Faculty and Staff
Professor of English
Office: 3605 - Coleman Hall
Fall 2015 Office Hours: TR 11 a.m. - 12 p.m.; F 12-1 p.m.
Jad Smith is a Professor of British Literature and Cultural Studies and a member of the Women's Studies faculty. He teaches graduate seminars titled Enlightenment Sexualities, Restoration and Eighteenth-Century Drama in Performance, and Science Fiction Vanguards: New Wave and Cyberpunk, as well as a wide range of undergraduate courses.
Doctor of Philosophy, Carnegie Mellon University
ResearchEighteenth-century British literature, science fiction, critical and cultural theory
John Brunner, Modern Masters of Science Fiction Series (University of Illinois Press, January 2013)
Review and Comment
"Smith paints a vivid picture of a frequently overlooked yet highly influential author whose work bridged classic science fiction and New Wave. . . . Highly recommended."
- S. E. Vie, Choice: Current Reviews for Academic Libraries
"The new 'Modern Masters of Science Fiction' series from University of Illinois Press promises a category of monograph that up to now has not been common in sf criticism: book-length retrospectives devoted to the careers of major authors in the genre. The first of these to arrive is Jad Smith's fascinating new book on John Brunner, and if Smith's approach in John Brunner represents the quality of the series as a whole, 'Modern Masters of Science Fiction' will undoubtedly prove an important resource for scholars of sf and fantasy in the coming decades. Smith's exhaustively researched book puts Brunner's many novels into conversation with his public lectures, interviews, private letters, and political activism, as well as with longstanding fan debates about the essence of sf. The result casts a new--and, at times, quite tragic--light on the complicated legacy of this important figure in the history of the genre."
- Gerry Canavan, Journal of the Fantastic in the Arts
"University of Illinois Press plan forthcoming books on Gregory Benford, Alfred Bester, Ray Bradbury, Lois McMaster Bujold, Arthur C. Clarke, Philip K. Dick, Greg Egan, William Gibson, Joe Haldeman, China Miéville, and Connie Willis. If they’re as good as Jad Smith’s John Brunner I’ll be buying them all."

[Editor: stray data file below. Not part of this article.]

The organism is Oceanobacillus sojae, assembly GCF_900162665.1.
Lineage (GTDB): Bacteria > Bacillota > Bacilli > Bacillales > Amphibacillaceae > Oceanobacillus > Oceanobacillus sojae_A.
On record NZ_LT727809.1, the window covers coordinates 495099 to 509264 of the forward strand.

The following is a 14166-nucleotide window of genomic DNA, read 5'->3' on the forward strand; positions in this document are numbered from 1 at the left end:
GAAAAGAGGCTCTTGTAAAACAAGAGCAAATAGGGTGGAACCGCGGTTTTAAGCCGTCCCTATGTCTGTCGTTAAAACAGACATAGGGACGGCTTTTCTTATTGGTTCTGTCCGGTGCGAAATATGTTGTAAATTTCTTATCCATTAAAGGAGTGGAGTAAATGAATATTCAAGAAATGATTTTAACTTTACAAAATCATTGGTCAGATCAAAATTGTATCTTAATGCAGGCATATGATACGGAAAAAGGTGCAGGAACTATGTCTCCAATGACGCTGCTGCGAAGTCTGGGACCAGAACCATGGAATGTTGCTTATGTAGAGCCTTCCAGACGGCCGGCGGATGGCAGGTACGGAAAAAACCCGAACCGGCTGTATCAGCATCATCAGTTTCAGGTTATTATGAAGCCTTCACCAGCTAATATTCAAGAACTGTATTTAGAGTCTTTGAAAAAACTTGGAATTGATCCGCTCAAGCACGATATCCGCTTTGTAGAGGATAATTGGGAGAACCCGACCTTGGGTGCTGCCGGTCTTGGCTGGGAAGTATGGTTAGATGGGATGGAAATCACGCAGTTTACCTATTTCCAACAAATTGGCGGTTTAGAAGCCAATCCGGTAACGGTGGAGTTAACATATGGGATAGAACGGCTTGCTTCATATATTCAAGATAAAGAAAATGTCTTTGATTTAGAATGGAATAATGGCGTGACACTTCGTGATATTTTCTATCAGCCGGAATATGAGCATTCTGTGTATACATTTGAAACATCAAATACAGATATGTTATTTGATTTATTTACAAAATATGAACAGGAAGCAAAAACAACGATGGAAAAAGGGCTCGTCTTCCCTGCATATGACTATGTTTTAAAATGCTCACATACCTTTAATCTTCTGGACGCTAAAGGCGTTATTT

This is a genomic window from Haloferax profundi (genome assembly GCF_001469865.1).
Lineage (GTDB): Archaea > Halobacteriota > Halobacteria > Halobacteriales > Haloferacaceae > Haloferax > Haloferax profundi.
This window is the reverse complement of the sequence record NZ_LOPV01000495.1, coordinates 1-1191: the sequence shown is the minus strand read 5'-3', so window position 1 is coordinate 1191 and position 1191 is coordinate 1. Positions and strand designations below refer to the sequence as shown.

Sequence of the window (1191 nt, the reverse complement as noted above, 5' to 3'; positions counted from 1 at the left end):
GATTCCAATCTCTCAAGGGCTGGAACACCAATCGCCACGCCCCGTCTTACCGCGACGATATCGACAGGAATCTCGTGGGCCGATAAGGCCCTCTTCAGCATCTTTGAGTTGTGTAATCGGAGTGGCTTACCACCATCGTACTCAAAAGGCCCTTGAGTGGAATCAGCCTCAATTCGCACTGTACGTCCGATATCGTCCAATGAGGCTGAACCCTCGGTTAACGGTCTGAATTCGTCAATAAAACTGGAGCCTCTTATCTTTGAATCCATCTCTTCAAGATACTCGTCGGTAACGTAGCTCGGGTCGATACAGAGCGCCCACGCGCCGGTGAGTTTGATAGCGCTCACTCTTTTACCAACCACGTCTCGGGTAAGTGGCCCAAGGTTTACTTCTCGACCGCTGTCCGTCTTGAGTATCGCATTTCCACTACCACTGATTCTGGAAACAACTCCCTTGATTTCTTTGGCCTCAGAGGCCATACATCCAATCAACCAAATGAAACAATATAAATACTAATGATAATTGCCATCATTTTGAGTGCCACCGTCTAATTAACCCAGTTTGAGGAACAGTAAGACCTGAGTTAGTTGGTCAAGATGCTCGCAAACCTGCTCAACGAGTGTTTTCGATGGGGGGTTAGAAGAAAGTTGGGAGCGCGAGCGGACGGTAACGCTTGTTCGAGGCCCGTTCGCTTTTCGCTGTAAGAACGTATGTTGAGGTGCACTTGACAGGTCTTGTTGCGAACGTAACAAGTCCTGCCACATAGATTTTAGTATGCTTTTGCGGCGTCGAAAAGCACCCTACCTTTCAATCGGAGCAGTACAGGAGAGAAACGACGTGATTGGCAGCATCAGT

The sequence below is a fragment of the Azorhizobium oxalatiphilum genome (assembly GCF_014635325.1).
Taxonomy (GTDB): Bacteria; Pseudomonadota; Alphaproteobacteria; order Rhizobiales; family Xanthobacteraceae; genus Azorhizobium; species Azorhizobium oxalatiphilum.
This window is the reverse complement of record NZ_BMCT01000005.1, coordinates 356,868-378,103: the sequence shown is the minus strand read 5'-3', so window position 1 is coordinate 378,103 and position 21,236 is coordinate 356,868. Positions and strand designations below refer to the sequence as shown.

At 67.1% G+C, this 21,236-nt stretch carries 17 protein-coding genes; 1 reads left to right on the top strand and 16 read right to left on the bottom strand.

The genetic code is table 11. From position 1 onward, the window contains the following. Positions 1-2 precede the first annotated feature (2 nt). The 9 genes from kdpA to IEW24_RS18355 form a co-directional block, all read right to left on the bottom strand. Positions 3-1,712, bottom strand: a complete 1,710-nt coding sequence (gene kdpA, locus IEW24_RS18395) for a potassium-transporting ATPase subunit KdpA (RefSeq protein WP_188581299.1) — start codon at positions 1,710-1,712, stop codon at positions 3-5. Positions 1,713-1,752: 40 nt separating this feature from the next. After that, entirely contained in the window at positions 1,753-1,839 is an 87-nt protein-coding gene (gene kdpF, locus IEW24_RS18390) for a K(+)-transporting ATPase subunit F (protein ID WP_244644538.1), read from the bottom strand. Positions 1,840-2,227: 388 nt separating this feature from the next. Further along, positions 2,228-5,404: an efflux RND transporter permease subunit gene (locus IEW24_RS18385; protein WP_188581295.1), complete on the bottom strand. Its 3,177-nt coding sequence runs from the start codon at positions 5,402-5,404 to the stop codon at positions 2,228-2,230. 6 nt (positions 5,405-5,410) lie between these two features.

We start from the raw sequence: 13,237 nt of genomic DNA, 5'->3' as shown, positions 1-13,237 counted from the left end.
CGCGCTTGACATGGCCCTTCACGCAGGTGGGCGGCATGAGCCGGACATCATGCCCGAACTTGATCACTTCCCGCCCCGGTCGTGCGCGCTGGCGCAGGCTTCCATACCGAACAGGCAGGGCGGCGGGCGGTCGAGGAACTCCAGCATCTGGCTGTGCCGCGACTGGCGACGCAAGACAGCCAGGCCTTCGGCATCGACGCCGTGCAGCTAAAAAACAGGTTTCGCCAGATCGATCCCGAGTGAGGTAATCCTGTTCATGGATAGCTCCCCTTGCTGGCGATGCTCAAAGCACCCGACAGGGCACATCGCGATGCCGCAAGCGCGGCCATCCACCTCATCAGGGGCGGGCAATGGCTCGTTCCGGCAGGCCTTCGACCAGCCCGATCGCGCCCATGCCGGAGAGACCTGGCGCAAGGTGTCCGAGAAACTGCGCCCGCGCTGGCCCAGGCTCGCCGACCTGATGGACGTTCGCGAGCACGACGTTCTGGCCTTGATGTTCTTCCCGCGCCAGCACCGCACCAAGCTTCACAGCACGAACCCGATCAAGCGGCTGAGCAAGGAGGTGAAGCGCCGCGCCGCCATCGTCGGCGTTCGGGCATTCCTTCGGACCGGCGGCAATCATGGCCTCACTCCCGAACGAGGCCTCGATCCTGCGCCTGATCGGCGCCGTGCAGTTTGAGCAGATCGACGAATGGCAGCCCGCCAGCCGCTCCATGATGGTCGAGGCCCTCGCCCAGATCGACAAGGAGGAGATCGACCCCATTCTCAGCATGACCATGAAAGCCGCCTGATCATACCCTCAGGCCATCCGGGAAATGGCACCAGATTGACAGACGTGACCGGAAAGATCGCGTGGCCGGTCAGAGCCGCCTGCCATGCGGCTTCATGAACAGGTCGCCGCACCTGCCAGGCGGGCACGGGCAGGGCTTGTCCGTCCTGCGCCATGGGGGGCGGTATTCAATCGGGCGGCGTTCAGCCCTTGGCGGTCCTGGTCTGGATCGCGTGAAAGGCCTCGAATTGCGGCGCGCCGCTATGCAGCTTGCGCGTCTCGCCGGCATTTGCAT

- George Kelley, "Forgotten Books" #206
"John Brunner proves to be an excellent model for what later volumes in the series might look like – clearly and accessibly written, free of theoretical or historical hobbyhorses, and meticulously researched. . . . Smith paints a fascinating portrait of the rapidly changing world of Anglo-American SF of the 1950s through the 1980s, and of the significant role that Brunner played as a kind of bridge between SF traditions."
- Gary K. Wolfe, Locus Magazine
"The real strength of Smith’s book is in situating Brunner’s work within the context of its time. This is a fascinating story, and well worth the study."
- Paul Kincaid, Extrapolation
"Smith writes in an engaging style, unstintingly chronicling the vicissitudes of the man’s life as well as rightfully hailing his triumphs. . . . As a general conclusion, if this is the calibre of entries in this series, then there is much to look forward to."
- Roz Kaveney, Times Literary Supplement
"Ora, la bella biografia di Jad Smith, pubblicata dall’Università dell’Illinois nella collana Modern Masters of Science Fiction, sembra destinata a restituire Brunner al posto che gli spetta nel pantheon della letteratura fantascientifica,e promette di riaprire i dibattiti e le controversie sull’opera dell’autore."
- Il futuro è tornato
"Based on extensive research and filled with thoughtful commentary and insights, Jad Smith's book will stand alone as the one essential resource on John Brunner, an important science fiction writer who merits much more attention than he has so far received."
- Gary Westfahl, author of Hugo Gernsback and the Century
of Science Fiction
"The University of Illinois is publishing a series of monographs called Modern Masters of Science Fiction. They've started with an excellent, and all too forgotten, one: John Brunner. Jad Smith has given him a thorough and perceptive treatment. Highly recommended."
- Arthur D. Hlavaty, editor of Nice Distinctions
Selected Articles and Essays
"Chris Kahler's Dialumens," Introduction, Dialumens Exhibition Catalog, Bruno David Gallery, St. Louis (February 2014)
"Disequencing: Chris Kahler," Introduction, Disequencing Exhibition Catalog, Bruno David Gallery, St. Louis (April 2013)
"Teaching Ephemera: The Eighteenth-Century Culture of Charity in the Contemporary Classroom," in Encountering Ephemera 1500-1800: Scholarship, Performance, Classroom, eds. Joshua B. Fisher and Rebecca Steinberger (2012)
"Charity Education and the Spectacle of 'Christian Entertainment,'" inThe Culture of the Gift in Eighteenth-Century England, eds. Linda Zionkowski and Cynthia Klekar (2009)
"Custom, Association, and the Mixed Mode: Locke's Early Theory of Cultural Reproduction," English Literary History 73.4 (2006)
"How Fanny Comes to Know: Sensation, Sexuality, and the Epistemology of the Closet in Cleland’s Memoirs," The Eighteenth Century: Theory and Interpretation 44.2-3 (2003)
"Völkisch Organicism and the Use of Primitivism in Lawrence’s The Plumed Serpent," D. H. Lawrence Review 30.3 (2002)